"The spiritual life springs forth in the pastures of the heart, in its free spaces, as soon as these two mysterious beings -- God and man -- meet there" - Paul Evdokimov

Sex addiction is a spiritual disease. Living as a practicing addict strips us of our spirituality. We lose our connection with reality, giving more and more of ourselves to try to fill the emptiness within. Unfortunately, we often don't discover that the addiction cannot deliver what it promised until we've paid the high price of spiritual atrophy.

We once made compulsive sexual behavior our Higher Power, but it is only our real Higher Power who can remove our obsessesive attitudes and behaviors and make us sane. Seeking this Higher Power means changing directions completely. Step Two helps us find hope, without which none of us can live. We come to this step as people emerging from a long, life-threatening journey through a wasteland. It is then, as beings of spirit as well as of flesh, that we start another journey to a Higher Power of light, joy and unconditional love.


Step Two is a process, and I get all the time I need.

Tuesday, July 14, 2009

And so it is

I feel sad today. The addiction has cost me another important friendship, one that has been valuable. I must accept that the friendship was God's gift to begin with, and the ending, God's will.

I became friends with a person in a 12-step fellowship, and in sharing with one another in the way that only 12-step friends do, we had become close ... and over the past few weeks, I have had to accept that the friendship had all the measures of an addictive charge. I looked for his e-mails endlessly. I got a charge when one arrived. I could not wait to see him and wanted to talk to him about everything.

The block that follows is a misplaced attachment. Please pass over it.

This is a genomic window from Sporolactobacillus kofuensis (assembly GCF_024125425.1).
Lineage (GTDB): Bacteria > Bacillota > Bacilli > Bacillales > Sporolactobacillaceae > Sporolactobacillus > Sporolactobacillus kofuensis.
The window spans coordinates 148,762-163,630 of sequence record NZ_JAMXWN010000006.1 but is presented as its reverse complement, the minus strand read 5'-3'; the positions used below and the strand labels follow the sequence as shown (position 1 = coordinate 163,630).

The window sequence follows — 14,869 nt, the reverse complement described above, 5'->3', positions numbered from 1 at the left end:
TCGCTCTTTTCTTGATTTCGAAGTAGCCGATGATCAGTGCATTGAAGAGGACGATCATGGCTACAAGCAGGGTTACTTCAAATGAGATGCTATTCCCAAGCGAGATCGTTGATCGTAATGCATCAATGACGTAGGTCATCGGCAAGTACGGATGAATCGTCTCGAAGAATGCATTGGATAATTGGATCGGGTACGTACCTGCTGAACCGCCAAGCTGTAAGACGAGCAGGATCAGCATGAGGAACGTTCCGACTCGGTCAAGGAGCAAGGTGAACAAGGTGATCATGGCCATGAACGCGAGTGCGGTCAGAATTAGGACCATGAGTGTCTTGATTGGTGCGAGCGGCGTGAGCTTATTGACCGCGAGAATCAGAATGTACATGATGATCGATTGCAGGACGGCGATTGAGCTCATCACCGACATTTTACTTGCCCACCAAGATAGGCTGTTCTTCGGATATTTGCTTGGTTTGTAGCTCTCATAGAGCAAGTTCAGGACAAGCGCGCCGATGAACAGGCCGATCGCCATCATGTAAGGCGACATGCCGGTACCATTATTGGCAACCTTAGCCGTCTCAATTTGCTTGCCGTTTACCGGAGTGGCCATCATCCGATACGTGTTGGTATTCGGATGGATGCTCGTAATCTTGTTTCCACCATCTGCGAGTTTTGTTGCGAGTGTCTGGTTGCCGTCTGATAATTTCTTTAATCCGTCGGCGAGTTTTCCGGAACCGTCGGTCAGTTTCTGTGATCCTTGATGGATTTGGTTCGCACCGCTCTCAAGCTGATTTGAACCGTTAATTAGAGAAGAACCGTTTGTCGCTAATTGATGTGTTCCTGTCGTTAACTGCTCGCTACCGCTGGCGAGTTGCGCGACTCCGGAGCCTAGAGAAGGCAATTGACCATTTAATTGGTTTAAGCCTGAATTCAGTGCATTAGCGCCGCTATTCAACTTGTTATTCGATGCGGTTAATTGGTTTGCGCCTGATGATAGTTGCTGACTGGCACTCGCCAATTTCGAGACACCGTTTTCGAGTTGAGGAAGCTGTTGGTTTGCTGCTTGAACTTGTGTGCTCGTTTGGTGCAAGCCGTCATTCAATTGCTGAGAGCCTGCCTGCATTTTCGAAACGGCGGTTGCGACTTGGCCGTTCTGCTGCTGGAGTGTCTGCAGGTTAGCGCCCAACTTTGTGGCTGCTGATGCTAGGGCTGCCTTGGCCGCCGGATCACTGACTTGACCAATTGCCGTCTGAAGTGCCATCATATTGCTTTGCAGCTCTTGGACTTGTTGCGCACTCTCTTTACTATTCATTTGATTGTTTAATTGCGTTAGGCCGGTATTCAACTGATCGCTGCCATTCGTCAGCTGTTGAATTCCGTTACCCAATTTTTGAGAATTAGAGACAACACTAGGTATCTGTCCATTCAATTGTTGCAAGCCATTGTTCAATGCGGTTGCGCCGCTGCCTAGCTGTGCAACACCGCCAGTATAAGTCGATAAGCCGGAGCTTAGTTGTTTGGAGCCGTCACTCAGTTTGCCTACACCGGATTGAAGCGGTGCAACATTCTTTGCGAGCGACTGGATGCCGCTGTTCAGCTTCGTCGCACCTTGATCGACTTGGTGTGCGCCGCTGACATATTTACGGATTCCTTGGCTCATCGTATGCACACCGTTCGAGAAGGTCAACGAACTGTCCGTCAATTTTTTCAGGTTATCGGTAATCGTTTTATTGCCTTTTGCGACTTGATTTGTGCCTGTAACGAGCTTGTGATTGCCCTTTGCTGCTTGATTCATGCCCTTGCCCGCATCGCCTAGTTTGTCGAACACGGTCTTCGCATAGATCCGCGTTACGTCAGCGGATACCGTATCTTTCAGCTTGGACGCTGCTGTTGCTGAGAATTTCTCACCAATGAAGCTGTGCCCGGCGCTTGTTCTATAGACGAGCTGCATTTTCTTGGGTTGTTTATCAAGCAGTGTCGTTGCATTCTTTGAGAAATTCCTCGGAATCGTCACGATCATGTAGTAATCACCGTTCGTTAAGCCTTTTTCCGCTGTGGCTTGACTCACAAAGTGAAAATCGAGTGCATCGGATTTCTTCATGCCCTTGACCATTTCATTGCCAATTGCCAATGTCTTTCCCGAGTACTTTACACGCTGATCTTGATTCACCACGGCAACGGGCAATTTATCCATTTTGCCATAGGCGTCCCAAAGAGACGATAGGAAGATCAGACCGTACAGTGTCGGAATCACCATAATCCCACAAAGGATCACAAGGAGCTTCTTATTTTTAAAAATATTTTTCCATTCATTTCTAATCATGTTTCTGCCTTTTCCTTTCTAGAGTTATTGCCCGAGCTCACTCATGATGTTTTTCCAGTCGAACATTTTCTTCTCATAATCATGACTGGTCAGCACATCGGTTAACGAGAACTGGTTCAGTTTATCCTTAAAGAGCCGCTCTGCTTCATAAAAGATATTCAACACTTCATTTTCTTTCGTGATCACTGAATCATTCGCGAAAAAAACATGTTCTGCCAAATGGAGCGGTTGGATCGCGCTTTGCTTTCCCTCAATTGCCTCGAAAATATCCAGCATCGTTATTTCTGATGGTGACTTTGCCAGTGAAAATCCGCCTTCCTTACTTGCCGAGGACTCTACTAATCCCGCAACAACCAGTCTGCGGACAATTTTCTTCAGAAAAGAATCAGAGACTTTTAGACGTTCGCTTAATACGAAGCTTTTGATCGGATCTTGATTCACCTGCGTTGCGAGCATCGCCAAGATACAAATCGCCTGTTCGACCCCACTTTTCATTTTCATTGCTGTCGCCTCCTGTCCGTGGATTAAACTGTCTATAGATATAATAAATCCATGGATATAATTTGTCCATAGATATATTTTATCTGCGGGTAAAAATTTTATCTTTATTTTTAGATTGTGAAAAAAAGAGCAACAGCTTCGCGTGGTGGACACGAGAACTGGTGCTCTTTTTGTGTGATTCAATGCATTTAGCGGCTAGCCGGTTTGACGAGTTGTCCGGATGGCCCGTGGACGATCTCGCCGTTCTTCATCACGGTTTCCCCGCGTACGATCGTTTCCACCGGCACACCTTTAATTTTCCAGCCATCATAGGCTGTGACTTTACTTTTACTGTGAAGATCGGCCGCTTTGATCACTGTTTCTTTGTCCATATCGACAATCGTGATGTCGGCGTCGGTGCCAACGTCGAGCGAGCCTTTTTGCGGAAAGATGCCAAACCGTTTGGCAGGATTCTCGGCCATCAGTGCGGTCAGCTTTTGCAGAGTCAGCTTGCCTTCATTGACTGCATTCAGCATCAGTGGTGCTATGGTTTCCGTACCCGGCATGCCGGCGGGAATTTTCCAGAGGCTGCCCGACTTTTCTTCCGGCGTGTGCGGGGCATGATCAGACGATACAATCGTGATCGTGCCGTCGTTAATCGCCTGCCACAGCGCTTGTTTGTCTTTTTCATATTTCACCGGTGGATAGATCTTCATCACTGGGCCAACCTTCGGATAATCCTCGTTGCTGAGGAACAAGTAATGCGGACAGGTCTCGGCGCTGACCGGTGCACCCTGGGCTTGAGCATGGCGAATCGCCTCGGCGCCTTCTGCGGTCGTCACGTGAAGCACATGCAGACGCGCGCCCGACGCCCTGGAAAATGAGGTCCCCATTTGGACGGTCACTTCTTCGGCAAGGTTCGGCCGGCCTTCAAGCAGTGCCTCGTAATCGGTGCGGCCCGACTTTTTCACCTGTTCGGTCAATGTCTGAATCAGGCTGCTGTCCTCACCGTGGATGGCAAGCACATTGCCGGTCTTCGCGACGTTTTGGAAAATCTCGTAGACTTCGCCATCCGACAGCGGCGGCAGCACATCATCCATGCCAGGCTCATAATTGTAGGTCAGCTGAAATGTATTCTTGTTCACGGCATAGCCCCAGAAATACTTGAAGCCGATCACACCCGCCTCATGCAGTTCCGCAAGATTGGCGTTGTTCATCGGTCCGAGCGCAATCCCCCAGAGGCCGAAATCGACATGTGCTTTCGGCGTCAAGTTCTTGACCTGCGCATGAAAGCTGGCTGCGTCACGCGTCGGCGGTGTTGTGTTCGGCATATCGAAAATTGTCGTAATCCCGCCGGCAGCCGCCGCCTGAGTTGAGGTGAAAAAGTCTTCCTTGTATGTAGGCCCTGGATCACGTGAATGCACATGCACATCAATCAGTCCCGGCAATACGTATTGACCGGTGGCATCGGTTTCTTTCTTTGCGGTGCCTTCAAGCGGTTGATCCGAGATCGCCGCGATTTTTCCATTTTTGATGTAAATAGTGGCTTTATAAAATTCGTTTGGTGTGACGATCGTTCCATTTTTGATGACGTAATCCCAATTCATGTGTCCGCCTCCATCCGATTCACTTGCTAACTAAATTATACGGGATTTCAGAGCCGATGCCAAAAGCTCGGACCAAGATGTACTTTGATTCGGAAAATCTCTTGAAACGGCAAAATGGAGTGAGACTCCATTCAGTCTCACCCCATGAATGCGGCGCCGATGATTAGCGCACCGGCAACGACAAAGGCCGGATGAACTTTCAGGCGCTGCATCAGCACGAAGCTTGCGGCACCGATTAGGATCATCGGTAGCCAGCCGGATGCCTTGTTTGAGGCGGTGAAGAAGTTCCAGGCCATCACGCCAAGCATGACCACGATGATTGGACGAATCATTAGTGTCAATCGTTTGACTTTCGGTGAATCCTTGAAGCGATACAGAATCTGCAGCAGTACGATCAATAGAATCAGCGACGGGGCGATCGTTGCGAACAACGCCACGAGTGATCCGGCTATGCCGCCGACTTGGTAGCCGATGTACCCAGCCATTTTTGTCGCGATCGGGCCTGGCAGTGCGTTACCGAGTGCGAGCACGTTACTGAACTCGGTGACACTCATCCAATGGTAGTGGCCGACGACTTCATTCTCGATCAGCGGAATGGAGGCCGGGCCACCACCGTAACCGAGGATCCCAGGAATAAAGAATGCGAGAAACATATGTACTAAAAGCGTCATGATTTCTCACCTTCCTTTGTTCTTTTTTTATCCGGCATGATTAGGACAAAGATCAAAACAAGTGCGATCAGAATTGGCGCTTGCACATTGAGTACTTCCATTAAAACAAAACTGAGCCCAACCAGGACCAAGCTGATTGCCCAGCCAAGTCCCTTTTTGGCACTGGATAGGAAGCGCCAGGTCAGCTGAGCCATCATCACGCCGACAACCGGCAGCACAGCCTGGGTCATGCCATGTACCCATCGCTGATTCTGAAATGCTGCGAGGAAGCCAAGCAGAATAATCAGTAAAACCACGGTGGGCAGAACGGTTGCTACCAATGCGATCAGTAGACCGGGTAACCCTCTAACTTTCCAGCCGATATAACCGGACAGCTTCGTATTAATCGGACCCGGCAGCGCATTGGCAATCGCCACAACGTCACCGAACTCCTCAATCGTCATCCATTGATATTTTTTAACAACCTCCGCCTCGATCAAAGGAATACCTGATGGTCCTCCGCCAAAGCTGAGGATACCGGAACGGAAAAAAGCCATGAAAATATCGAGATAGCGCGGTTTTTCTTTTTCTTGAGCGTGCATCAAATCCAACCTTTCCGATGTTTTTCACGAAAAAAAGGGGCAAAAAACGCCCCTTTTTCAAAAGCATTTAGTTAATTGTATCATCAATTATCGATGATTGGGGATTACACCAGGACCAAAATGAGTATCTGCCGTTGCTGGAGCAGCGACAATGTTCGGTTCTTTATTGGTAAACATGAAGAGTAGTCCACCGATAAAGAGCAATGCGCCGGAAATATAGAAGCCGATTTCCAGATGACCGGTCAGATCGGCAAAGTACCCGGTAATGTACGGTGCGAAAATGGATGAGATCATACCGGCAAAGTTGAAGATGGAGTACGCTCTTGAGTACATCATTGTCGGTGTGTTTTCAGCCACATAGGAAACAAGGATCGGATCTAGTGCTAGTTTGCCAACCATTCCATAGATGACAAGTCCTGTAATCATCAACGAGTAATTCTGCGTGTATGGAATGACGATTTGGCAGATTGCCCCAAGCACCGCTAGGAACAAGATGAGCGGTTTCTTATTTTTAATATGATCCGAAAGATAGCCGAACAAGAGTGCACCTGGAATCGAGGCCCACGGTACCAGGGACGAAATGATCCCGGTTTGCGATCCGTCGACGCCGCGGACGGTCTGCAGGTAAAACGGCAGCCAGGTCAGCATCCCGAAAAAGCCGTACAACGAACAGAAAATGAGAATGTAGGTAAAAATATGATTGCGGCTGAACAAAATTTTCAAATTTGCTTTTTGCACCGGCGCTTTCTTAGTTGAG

In order to continue this journey toward wholeness, I had to be first honest with myself, then honest with others, including the person whose life I did not want to harm.

I was also honest with my therapist, who reminded me how important it is to make self-affirming statements. Playing the "poor me" game of deprivation, will only cause me to act out in one of my addictions, she said. "It's OK to be sad," she said. But it's not OK to eat it."

So, I affirm today that by setting healthy boundaries within this friendship, I am choosing to seek the best life available to me. I affirm my desire to live in accordance with the will of my Higher Power and I thank my Higher Power for the gift of a beautiful friendship that lasted only for a season and for the guidance that the season had ended and that new opportunities await.

One day at a time, I make progress. Just for today, I choose recovery.

Tuesday, July 07, 2009

Land of the Lost

I feel lost. That's the best way to describe it. I feel caught somewhere between here and there and simply don't know what to do with myself.

Yes, life is good. I feel at peace after writing the letters to my stepfather. I had a great weekend with my husband and am looking forward to another one this weekend.

I have some good people in my life, but I am not certain I feel comfortable reaching out to more than one person at a time. I know that sounds odd, but it's the way I seem to act. It feels like more than one person to think about at one time is just too much for me.

This is odd behavior for a woman who as a professional, juggled numerous ongoing relationships and as an addict kept relationships with multiple men all the time.

But that's not even what I set out to write about. It just seems that I'm going through life these last couple of days with absolutely no direction. I know that I have not used the tool of making a list, and I guess that's what I am going to have to do, although whatever I put on the list will just be "stuff," and that still feels useless.

Someone suggested that I may be going through a hangover -- after the intensity of what I went through with my trip to visit my family and friends, I may just not be settled down again. That seems plausible, but I just want to say for the record -- I don't like it.